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on 2 April 2013
I like science fiction and I liked this story although it was difficult to know what category to put it in. The start seemed a bit hesitant and some of the language and terms use made me realise that I have probably lead a sheltered life. After this it seemed to be a story showing how some new hardware / software was developed for artificial intelligence. A lot of computing terms were used, these gave me no problems. This device called a Wizer made me think of the newly developed "Google Glasses" at least in appearance.
There were a few strange sentences where an edit would not go amiss for example "I put it on the platter and wore the headset on."
Later on in the story I thought it was going to develop into a murder mystery but it covered a more advanced form of artificial intelligence.
I am still not sure how to categorise this story but I did like it and felt the descriptive style worked well with both the characters, particularly Maya of the title, and the location / devices.
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on 19 March 2013
I was intrigued into picking up Memories with Maya as, although it is fictional, it deals with concepts that, realistically, could come to fruition in our ever-changing technologically cyber-savvy world. Written by `Creative Technology Evangelist' Clyde DeSouza, who is known for exploring technologies such as Augmented Reality, Real-Time Game engines and Stereoscopic 3D (not concepts that I was overly familiar with, but that did not in any way detract from my understanding and appreciation of the novel) it brazenly pushes the boundaries of discovery when it comes to exploring the impact these new technologies may have on free will, personal relationships, and society as a whole. Suffice to say, it also delves into the moral and ethical dilemmas such advances will, no doubt, raise and, in this sense, is a clever, analytical exploration of a combination of concepts and values, sure to appeal to the senses of readers who love to explore, question and indulge themselves in the fantastical but all-too-real new-age intelligences we now face as a global community.

In saying so, this is not a novel strictly reserved for scientifically-minded readers. The storyline has a wider appeal, following a time-honored pattern of success, with strong, interesting characters and an interesting plot, with obstacles, suspense and a side of romance thrown in.

Although it did take some warming up, the novel really picked up pace about a third of the way in, so I encourage readers to stick with it. Just when I was least expecting it, one of the main characters "was no more"...I won't say much more here, so as not to spoil it for others. But I will say that this unexpected turn of events flipped the story on its side and, from there on in, the pace really picked up, with some interesting developments keeping me hanging on till the very end.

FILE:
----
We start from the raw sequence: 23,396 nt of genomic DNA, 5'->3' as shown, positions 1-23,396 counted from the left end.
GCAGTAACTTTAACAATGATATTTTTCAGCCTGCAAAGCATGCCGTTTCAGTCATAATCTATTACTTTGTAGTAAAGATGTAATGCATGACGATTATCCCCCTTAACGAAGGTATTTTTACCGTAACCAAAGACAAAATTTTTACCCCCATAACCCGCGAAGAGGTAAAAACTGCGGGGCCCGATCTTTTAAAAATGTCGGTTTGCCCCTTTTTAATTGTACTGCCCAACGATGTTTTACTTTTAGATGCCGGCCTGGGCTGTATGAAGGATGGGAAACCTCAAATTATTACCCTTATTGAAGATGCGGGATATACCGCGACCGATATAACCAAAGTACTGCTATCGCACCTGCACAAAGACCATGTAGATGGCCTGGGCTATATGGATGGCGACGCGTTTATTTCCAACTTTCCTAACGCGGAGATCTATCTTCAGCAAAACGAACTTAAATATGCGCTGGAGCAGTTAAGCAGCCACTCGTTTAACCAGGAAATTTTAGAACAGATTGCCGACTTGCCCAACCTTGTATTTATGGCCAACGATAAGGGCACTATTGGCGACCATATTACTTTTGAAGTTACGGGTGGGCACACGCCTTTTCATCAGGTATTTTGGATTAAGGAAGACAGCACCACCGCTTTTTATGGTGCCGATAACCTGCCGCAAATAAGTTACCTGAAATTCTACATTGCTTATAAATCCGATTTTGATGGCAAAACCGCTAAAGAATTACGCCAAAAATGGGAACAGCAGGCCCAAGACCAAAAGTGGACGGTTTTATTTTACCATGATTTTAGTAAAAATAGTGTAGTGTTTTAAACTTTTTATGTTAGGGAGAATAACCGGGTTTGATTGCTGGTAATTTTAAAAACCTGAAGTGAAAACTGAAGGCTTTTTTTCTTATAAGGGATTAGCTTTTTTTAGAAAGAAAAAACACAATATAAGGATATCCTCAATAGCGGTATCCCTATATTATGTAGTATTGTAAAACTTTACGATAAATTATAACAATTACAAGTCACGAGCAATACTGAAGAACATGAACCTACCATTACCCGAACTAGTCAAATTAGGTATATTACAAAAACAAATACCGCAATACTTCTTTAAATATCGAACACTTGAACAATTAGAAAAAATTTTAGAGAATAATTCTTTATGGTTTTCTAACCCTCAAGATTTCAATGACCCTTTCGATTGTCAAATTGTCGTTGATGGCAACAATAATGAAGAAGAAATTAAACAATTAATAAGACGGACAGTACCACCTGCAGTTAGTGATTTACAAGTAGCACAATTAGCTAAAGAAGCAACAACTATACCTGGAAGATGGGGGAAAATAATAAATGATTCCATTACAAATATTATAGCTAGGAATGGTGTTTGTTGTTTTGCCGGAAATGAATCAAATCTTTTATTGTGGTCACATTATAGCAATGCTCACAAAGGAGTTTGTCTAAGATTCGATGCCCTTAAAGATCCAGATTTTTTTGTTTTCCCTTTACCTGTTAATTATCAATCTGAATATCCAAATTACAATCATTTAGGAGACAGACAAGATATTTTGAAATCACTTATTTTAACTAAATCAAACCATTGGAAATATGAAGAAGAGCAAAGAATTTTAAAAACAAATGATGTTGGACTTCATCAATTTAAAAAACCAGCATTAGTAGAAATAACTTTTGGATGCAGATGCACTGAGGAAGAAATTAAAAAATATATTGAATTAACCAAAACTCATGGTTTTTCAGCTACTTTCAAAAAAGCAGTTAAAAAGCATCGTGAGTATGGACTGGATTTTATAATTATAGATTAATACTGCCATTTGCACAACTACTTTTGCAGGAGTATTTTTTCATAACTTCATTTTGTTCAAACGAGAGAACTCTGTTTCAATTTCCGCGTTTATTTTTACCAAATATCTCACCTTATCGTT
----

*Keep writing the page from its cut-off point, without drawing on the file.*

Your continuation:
At just 215 pages, it's a comfortable read which can definitely be enjoyed in one or two sittings. And at just over $4.00, the `food for thought' it provides, aside from the story itself, is a worthwhile investment. I am more than sure that the concepts DeSouza cleverly describes and brings to life throughout the novel are ones we might be facing in this digital era a lot earlier than we may think.
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on 18 June 2013
Memories with Maya is an intriguing tale that at its core deals with the often tricky complexities of human relationships and loss. Overlaid is a neat story about two clever guys and their ideas for the next big thing in "augmented reality" - what some of us will remember as VR but what the world will more likely come to know as Google glass or some such like. Fortunately there is not a lawnmower man in sight.

I found the story to be a good one grounded in an interesting concept and not too long. However, for me, the shorter length was a slight draw back. I think the book might have benefited from letting the story breathe and grow little more. Whilst I left it with good thoughts I was also left wanting more, which is no doubt a plus for the author and his writing style. I think my issue was that I felt there was a level or dimension to the story that could have been made more of and I noticed it. That's not to say the book as it stands is not good. As I hope is clear, I think it is, and I'd definitely recommend it. That being said it probably would have earned itself a 15 rating in old BBFC classifications given some of the `adult' themes but again this was well done, not sleazy or titillating and in places tender and evocative of the relationship which was at the core of the tale

If I was to be hypercritical I think the two threads of the narrative didn't quite mesh or sit as comfortably together as they might, and the key moment when things changed was a little out of the blue, with the aftermath too quickly dealt with. Nevertheless I think it worked, certainly well enough for the story to be very readable, compelling and enjoyable. What we end up with is a relatively traditional tale about a boy and a girl mixed up with an interesting take on where technology might be headed, and the many possibilities and ethical dilemmas it might bring.

I commend the story and give it a solid 3 and a half stars.
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